Röntgen: Symphony No 10, Symphonietta Humoristica, Etc / Porcelijn, Rheinland-pfalz State Po

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RÖNTGEN Symphony No. 10, “Waltz Symphony.” Symphonietta humoristica. Preludes and Fugues on G. H. G. B. F. Old Netherlands Suite David Porcelijn, cond; Rheinland-Pfalz St PO cpo 777 308 (63:19)

Not too long ago, it would have been “Julius who?” But Julius Röntgen (1855–1932) has now appeared enough times in these pages that he should be a candidate for mainstreaming. And yes, in case anyone was wondering, Julius was indeed related by some distant familial remove to Conrad, the discoverer of the X-ray. Thus, the pun in the title, “Through the Bone,” of a Röntgen CD that made my 2008 Want List. The phrase is actually attributed to Grieg who, in describing the effect Röntgen’s music had on him, said, “It cuts through the bone.” But the X-ray reference is unavoidable.

If you have so far been reluctant to explore the music of this Leipzig-born composer whose father played first violin in the Gewandhaus Orchestra and whose mother Pauline Klengel was a well-known pianist in her time, here is the CD with which to start your journey of discovery. Much of what has appeared of Röntgen’s music on disc so far has been his chamber works, though two or three Dutch labels—Donemus, Et’cetera, and NM Classics—have recorded a handful of his symphonies and concertos. But until 2007, when cpo put out a release of the composer’s Third Symphony, Röntgen continued to fly just below the radar, known mainly to those of us who like to wander the byways of the Romantic road.

Describing Röntgen’s music is not terribly difficult. He studied with Carl Reinecke and later with Franz Lachner, but the main influences on his evolving style were Schumann and Liszt, the latter whom he visited and played for in Weimar in 1870 at the age of 15, and of course Brahms, a friend of the Röntgens whom Julius came to know through Herzogenberg. In 1877, Röntgen made a fateful choice, one that may well have led to his fading into relative obscurity. He could have chosen Vienna, where he might have established a lasting reputation; but instead, he resettled in Amsterdam, where he took up a piano-teaching post at a less than fully accredited music school. It was in Amsterdam, however, that Röntgen received Brahms as a frequent guest, and, in 1887, performed Brahms’s Second Piano Concerto with the composer conducting. Röntgen also played a key role in the founding of the Concertgebouw Orchestra, and was bitterly disappointed when he was passed over for its directorship in favor of Hans von Bülow.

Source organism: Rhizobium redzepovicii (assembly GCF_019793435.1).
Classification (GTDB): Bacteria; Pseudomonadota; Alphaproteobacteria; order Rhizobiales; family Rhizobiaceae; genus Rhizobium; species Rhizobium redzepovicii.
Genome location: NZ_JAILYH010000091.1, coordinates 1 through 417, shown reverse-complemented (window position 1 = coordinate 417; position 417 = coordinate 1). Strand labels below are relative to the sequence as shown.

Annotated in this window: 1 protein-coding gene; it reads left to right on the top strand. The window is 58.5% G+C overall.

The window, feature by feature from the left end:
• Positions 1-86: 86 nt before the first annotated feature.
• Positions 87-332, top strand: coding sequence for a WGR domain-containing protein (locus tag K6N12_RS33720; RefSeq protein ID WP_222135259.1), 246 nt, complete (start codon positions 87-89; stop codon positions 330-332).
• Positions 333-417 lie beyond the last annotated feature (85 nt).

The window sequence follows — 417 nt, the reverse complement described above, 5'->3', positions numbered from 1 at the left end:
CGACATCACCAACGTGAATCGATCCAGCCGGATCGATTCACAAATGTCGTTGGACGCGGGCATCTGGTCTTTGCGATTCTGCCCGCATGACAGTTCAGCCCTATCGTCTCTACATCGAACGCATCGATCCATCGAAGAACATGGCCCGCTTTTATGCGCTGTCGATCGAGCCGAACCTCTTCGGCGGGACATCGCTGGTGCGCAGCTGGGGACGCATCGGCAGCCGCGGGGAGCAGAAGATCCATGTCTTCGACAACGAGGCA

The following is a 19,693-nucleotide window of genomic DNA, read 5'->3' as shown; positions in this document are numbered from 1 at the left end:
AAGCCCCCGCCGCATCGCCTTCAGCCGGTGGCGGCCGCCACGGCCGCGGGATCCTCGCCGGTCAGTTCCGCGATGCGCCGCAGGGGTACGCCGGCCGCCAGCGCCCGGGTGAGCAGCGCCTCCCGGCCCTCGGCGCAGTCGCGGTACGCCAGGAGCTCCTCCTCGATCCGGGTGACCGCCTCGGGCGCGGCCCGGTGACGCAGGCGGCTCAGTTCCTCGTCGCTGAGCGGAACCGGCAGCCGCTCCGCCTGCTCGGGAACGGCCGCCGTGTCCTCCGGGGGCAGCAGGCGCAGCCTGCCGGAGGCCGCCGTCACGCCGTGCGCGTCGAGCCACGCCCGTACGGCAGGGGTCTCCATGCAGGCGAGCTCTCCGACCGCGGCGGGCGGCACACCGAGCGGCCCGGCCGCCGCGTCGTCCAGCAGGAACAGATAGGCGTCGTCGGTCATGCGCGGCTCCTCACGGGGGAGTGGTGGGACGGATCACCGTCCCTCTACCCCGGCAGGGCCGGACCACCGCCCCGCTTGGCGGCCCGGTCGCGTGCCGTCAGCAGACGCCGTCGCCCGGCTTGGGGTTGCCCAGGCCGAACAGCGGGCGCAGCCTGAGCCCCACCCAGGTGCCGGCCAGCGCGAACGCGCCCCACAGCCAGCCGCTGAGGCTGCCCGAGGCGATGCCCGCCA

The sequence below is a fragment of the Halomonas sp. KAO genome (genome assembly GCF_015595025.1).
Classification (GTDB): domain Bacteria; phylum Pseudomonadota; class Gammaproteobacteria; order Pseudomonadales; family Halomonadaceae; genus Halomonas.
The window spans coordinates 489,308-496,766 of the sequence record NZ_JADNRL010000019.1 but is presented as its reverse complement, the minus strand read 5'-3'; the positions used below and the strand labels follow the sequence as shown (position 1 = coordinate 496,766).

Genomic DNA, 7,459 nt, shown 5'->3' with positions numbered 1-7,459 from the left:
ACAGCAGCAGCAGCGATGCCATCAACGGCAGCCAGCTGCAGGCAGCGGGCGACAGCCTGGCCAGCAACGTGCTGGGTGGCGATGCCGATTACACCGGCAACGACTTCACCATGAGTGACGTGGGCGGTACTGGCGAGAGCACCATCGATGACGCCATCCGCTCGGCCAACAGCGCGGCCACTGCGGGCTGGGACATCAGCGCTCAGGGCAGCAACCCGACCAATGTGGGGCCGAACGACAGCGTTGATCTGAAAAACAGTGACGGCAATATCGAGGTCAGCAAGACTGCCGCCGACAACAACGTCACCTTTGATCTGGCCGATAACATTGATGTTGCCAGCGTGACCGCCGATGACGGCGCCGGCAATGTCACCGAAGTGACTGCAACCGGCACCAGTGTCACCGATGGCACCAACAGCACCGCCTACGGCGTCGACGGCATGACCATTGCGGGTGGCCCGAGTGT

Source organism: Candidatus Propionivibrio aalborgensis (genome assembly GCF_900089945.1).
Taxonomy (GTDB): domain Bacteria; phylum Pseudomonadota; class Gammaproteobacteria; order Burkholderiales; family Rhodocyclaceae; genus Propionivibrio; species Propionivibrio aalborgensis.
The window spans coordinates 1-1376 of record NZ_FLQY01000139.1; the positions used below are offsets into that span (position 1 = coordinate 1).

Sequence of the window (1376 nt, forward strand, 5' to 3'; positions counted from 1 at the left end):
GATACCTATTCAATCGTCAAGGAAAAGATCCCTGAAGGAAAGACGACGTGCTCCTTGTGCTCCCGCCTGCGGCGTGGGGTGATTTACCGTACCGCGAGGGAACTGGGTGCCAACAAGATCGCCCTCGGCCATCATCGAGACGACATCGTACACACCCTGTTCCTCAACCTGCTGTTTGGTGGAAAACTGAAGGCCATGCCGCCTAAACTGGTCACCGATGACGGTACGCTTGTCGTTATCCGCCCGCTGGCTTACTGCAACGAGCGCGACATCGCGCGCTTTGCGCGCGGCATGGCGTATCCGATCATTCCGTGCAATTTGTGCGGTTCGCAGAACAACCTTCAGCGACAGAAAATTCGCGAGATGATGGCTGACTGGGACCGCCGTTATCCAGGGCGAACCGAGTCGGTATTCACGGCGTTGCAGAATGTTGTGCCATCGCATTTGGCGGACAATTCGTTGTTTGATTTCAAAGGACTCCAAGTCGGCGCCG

Despite their friendship, the shadow cast by Brahms on Röntgen’s music is insubstantial at best. What you will hear in his single movement Symphony No. 10, written in 1930, is, true to its “Waltz Symphony” subtitle, a postscript to Strauss’s Der Rosenkavalier filtered through a long-distance lens all the way back to Röntgen’s teacher, Franz Lachner. That a composer should still have been writing such music in the third decade of the 20th century may also have contributed to Röntgen’s rapid vanishing; but then Richard Strauss himself was still alive and composing music like this right up until his death in 1949.

Röntgen’s first successful symphony—he had destroyed two earlier attempts—his 1922 Symphonietta humoristica is reminiscent of Mendelssohn in A Midsummer Night’s Dream mode and, in its midsection distantly recalls Brahms’s Second Piano Concerto.

Unlike Max Reger’s many examples of Bach-envy, Röntgen’s Three Preludes and Fugues wear their contrapuntal learning lightly, ranging from fanfare-like marches to playful ear-teasers. There’s not a Bach bone in their bodies, and each is unique and delightful.

From 1907 comes Röntgen’s Old Netherlands Suite . Loosely—very loosely—based on a Dutch variant of the Bluebeard legend in which the serial wife killer is in the end decapitated by his latest bride, Röntgen sidesteps all of the blood and gore so favored by Dvo?ák in his tone poems of murder, mayhem, and madness. Instead, Röntgen focuses on the happier and more tender moments—whatever those might be—giving us a symphonic suite in four movements that in the words of note author Dr. Jürgen Vis “is festive and noble from beginning to end . . . and presents a jubilant apotheosis with timpani and trumpets.”

One could hardly wish for better performances or recording. Please acquaint yourselves with Julius Röntgen; you will not regret it.

FANFARE: Jerry Dubins

Product Description:

  • Release Date: August 26, 2008

  • Catalog Number: 777308-2

  • UPC: 761203730827

  • Label: CPO

  • Number of Discs: 1

  • Composer: Julius Röntgen

  • Conductor: David Porcelijn

  • Orchestra/Ensemble: Rheinland-Pfalz State Philharmonic Orchestra